• The only factors that can affect premiums of new insurance plans starting in 2014 are your income, age, tobacco use, family size, geography and the type of plan you buy. This applies to all plans sold through your State's health insurance marketplace.

• All new plans sold must include Ten Essential Health Benefits.

• No Annual dollar limits on coverage.

• Congress must shop on the health insurance exchanges.

• Pharmaceutical companies are subject to a new tax.

• ObamaCare Medicaid Expansion expands coverage to 15.9 million low-income individuals (The supreme court ruling has given states the opportunity to opt-out of Medicaid expansion).

• Insurance purchased on the health insurance exchange / marketplace goes into effect.

• Employers will be able to shop on the health insurance exchanges for employee insurance.

• Tax credits, tax breaks and help with up-front costs are available to those struggling to pay for insurance.

• There is a new tax on medical devices.

• Insurance companies are taxed based on their market share.

• ObamaCare raises the bar on medical expenses before you deduct them from your taxes.

• Small Business Employers can shop for employee coverage on the health insurance exchange.

ObamaCare Health Care Reform Timeline 2015

• Employers with over 50 full-time equivalent employees must offer health insurance.

• Doctors' income is based on quality of care not quantity of care. This is a vast simplification of the actual documentation in the bill. It is a protection from the current fee-for-service payment model.

ObamaCare Health Care Reform Timeline 2017

• States can implement their own plans which meet the standards of ObamaCare such as single-payer. (similar to ObamaCare, but instead of buying private insurance everyone pays a tax and everyone has coverage)

• Provides states flexibility to allow businesses with more than 100 employees to purchase coverage in the SHOP Exchange

• No more preexisting conditions for anyone including high-risk customers.

ObamaCare Health Care Reform 2018

• All healthcare plans (including plans held since before preventive care was required) must now offer preventive coverage.

• The "Cadillac" tax for higher quality coverage for individuals and employers purchasing insurance for employees is put in place.

ObamaCare Health Care Reform 2020

• ObamaCare fully eliminates the Medicare Gap (instead of just offering rebates to seniors).

For more information on health care reform check out our extensive coverage of Obama Care Facts.
Health Care Reform Timeline Summary

Obama's Health Care Reform Bill is 1990 pages long. The wording is confusing, but the details of every benefit, tax, protection and reform is listed clearly. This health care reform Timeline gives you a good idea of everything that in contained in the bill and how its provisions unfold over the next decade. We will continue to update our health care reform timeline to keep it accurate and up to date in order to help provide all information on ObamaCare health care reform in one easy to use place.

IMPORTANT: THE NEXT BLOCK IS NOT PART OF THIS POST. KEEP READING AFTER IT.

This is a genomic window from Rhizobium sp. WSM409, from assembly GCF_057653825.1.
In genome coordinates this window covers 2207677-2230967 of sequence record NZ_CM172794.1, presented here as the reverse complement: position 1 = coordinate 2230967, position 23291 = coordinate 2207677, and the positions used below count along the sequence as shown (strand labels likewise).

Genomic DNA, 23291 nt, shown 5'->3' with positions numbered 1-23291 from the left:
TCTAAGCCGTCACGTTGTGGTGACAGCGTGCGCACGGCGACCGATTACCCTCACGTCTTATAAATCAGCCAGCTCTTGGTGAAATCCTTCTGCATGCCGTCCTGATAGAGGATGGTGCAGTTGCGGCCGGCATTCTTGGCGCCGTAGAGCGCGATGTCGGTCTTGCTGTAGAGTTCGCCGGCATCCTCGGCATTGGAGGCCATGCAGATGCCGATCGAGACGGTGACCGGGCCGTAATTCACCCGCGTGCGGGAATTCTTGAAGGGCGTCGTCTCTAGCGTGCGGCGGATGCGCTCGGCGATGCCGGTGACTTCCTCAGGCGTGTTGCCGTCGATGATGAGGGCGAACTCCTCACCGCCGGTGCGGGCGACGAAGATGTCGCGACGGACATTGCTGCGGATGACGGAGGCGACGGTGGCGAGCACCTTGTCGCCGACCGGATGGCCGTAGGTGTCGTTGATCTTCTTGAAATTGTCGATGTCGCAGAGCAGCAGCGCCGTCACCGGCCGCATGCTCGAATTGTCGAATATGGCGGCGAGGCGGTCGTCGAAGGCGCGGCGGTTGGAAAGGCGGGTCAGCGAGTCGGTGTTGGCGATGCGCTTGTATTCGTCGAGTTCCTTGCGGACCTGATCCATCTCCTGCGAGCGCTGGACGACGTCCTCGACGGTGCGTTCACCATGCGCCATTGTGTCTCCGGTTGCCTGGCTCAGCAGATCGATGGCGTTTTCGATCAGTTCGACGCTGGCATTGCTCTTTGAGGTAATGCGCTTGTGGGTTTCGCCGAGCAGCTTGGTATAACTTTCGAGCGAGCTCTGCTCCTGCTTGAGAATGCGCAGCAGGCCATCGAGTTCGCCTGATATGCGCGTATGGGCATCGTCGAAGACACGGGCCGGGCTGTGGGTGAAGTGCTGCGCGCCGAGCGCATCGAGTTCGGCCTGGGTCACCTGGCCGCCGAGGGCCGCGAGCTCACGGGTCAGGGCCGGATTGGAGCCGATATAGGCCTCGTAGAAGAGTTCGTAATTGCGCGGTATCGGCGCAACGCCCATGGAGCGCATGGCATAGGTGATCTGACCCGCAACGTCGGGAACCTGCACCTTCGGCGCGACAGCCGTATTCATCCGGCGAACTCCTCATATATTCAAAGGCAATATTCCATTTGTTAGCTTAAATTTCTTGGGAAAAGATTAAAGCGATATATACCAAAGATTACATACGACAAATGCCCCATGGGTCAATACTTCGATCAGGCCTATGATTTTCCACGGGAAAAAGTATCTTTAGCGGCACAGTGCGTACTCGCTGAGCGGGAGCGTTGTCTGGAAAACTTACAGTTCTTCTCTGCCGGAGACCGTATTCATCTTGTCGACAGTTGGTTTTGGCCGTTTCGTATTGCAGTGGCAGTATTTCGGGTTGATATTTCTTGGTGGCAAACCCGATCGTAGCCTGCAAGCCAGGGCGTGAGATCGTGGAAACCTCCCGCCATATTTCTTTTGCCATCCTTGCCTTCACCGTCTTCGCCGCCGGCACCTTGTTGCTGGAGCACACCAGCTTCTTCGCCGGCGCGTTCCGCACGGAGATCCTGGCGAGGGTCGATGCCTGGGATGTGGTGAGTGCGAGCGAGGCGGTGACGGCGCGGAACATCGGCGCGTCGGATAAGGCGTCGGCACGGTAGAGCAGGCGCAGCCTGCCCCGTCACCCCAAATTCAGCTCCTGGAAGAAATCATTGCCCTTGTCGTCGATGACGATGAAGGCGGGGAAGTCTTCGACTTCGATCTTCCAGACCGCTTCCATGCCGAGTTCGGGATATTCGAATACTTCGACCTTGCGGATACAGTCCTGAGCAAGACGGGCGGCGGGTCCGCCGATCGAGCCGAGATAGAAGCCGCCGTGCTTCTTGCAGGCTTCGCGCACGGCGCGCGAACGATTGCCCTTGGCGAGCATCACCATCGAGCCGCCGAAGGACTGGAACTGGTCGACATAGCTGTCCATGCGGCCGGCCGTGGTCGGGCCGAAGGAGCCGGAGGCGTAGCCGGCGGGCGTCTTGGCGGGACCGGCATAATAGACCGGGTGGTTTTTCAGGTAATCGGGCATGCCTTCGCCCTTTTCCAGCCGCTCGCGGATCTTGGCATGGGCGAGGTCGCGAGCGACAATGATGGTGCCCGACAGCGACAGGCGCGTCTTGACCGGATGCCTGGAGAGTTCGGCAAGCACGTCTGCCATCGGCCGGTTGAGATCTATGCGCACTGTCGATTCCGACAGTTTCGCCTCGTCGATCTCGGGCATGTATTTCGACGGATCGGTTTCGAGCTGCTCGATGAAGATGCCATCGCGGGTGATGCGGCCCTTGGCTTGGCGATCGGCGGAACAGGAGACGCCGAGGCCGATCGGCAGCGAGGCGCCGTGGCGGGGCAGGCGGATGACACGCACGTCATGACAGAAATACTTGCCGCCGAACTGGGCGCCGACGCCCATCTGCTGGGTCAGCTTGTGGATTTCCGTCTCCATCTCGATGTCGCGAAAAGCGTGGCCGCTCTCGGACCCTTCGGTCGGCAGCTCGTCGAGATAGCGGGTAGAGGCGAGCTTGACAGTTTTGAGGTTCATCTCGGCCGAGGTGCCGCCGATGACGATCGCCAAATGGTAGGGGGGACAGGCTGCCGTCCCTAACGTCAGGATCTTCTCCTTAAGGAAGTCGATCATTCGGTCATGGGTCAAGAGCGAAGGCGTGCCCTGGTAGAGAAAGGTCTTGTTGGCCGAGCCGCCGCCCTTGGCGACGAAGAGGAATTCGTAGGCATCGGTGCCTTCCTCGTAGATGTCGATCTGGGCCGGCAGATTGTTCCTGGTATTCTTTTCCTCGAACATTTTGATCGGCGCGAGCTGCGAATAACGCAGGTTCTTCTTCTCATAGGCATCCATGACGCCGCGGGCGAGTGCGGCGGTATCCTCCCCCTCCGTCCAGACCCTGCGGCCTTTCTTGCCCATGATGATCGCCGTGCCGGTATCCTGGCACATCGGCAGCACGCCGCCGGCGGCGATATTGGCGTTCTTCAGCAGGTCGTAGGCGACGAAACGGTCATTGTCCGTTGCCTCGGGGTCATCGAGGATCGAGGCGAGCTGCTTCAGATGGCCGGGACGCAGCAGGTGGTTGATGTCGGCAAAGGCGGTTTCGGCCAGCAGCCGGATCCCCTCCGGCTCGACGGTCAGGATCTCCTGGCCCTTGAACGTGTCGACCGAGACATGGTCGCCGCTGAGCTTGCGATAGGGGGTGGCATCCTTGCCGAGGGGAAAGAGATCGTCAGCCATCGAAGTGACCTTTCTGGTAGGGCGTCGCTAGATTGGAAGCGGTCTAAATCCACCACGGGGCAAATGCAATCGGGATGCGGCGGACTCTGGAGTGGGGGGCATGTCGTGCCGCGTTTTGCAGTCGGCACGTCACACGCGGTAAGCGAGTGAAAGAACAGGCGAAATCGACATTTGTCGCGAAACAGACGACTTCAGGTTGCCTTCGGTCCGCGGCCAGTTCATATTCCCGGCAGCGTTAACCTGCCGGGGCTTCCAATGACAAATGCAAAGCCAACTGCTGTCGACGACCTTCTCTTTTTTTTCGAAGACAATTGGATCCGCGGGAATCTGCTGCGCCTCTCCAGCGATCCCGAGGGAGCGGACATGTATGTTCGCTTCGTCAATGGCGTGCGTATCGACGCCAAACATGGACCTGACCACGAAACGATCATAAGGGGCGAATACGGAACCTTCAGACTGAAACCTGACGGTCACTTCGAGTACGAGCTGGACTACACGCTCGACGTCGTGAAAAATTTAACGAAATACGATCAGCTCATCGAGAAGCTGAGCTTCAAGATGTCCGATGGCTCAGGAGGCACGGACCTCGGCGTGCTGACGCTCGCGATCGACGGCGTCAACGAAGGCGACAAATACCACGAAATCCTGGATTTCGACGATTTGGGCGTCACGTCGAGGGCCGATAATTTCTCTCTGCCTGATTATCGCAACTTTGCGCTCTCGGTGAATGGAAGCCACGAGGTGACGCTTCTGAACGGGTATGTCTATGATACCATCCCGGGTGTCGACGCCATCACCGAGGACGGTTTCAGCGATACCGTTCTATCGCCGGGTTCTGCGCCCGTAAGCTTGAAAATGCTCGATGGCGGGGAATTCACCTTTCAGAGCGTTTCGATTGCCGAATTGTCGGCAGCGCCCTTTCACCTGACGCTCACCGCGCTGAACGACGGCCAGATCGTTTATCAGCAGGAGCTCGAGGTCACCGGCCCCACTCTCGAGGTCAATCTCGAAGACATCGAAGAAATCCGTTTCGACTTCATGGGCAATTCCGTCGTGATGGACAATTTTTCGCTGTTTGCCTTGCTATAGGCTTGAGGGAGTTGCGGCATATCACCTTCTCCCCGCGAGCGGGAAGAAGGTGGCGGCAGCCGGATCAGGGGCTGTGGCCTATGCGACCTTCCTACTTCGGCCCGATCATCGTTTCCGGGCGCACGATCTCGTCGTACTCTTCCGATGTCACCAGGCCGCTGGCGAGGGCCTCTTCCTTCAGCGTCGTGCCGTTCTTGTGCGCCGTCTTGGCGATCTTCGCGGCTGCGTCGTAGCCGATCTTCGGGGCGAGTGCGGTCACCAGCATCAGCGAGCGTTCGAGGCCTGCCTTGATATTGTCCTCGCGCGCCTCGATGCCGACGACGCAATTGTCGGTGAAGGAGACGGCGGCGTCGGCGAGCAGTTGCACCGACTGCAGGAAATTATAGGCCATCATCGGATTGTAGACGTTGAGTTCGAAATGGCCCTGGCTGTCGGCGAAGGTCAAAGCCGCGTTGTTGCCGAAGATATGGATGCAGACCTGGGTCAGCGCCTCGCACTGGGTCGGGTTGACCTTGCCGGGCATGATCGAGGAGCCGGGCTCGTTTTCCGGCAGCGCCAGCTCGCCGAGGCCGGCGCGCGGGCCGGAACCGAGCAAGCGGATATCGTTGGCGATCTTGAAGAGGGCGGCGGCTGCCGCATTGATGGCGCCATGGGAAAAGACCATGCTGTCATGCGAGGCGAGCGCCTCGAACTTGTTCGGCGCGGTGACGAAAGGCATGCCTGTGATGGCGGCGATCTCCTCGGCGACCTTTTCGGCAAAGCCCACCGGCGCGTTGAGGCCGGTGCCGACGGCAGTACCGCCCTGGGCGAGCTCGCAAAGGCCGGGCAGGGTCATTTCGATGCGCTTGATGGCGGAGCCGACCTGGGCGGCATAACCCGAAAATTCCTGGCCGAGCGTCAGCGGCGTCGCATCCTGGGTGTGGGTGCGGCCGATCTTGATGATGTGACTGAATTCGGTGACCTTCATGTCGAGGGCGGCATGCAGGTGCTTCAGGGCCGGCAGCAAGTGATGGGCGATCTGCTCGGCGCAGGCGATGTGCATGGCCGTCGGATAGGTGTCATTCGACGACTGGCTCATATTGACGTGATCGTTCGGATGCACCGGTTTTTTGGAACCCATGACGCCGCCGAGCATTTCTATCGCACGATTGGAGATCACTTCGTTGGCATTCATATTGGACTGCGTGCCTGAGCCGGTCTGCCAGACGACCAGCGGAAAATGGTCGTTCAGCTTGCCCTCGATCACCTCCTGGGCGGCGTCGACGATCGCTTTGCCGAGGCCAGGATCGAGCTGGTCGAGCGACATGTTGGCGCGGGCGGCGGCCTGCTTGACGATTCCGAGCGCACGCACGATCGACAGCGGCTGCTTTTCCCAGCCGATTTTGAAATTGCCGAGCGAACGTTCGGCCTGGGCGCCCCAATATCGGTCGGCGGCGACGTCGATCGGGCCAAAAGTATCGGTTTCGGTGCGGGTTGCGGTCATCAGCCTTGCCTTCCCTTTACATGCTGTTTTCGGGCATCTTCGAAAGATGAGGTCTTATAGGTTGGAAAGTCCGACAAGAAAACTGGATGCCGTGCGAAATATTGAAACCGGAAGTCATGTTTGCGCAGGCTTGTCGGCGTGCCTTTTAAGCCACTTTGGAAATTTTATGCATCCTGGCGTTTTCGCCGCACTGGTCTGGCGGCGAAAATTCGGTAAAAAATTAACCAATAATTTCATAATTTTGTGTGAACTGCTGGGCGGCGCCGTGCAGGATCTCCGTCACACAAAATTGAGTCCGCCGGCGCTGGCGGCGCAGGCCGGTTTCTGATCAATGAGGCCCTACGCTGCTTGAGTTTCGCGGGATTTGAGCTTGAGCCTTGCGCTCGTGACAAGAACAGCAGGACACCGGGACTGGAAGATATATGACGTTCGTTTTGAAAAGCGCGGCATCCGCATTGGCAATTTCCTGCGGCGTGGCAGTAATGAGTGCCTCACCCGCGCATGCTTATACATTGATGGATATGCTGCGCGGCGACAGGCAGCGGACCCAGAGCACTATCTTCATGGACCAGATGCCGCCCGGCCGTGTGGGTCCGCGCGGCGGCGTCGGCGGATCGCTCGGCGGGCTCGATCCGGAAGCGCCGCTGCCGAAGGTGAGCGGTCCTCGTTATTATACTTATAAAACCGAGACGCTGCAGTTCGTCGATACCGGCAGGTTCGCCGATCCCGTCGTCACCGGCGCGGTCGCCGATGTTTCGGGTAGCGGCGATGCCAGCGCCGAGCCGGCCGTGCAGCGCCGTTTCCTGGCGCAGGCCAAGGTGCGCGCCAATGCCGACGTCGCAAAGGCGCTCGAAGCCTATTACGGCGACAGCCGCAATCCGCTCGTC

Most of this article is praising AFC My medicare and humana are working together under the AFC because our Governor expanded medicaid and accepted monies to help millions in our state, and the AFC is working in all the states that did this. other states should learn from this, I have never been in the doughnut hole as you call it and I have had medicare for six years. The Affordable Care Act is the law,it is here to stay, and will continue to improve  for  our People.


whoooohooooo good for you


Thanks all compliments appreciated .. thanks for proving that AFC is a good thing. 


Read the article closely, for the loop holes, then remember this was a Democratic site that has to sing the praises of Obamacare to screw people over, in the long range read the taxes that will follow this wreck, then remember they still don't have the whole plan completed, in other words Gyp they are still writing and rewriting it because it is flawed, You swear 8 million signed up, how many really paid premiums ?? No proof how many millions lost coverage because of Obamacare ?? No one wants to talk about the people who lost perfectly good insurance that they liked. remember the words of the great one, 'If you like your insurance you can keep it and your Dr. too' EPIC LIE of the year !!!


I see no loopholes it is doing exactly what it is suppose to do. It already is helping Millions and soon many more.  well the democrats are the best. it has been shown down through the years what hasb een done good for our country with Democrats in office. no proof ? if they signed up they are covered.where is the proof they aren't? o it wasn't a lie.the trash insurance is what Obama was talking about. if the companies didn't meet regulations,all that has been resolved and worked out. Go forward SSC not backwards. the myths lies from the republicans need to stop.they have all been debunked. are where these people who have lost the insurance they liked.I see none coming forward so that is debunked poop also.